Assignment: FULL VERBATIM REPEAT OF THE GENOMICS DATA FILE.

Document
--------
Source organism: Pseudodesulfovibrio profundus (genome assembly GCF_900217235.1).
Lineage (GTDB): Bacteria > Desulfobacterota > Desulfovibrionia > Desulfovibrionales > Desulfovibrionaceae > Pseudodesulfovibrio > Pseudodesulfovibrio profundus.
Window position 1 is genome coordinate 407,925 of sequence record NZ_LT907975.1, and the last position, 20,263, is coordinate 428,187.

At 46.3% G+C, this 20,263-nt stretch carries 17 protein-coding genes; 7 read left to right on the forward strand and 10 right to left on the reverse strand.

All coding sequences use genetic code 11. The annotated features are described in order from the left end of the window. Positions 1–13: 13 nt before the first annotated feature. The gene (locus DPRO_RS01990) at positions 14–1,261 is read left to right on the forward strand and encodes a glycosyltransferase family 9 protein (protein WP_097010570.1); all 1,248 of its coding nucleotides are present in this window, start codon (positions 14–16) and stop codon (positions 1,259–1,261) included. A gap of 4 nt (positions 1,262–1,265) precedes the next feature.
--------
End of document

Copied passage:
Source organism: Pseudodesulfovibrio profundus (genome assembly GCF_900217235.1).
Lineage (GTDB): Bacteria > Desulfobacterota > Desulfovibrionia > Desulfovibrionales > Desulfovibrionaceae > Pseudodesulfovibrio > Pseudodesulfovibrio profundus.
Window position 1 is genome coordinate 407,925 of sequence record NZ_LT907975.1, and the last position, 20,263, is coordinate 428,187.

At 46.3% G+C, this 20,263-nt stretch carries 17 protein-coding genes; 7 read left to right on the forward strand and 10 right to left on the reverse strand.

All coding sequences use genetic code 11. The annotated features are described in order from the left end of the window. Positions 1–13: 13 nt before the first annotated feature. The gene (locus DPRO_RS01990) at positions 14–1,261 is read left to right on the forward strand and encodes a glycosyltransferase family 9 protein (protein WP_097010570.1); all 1,248 of its coding nucleotides are present in this window, start codon (positions 14–16) and stop codon (positions 1,259–1,261) included. A gap of 4 nt (positions 1,262–1,265) precedes the next feature.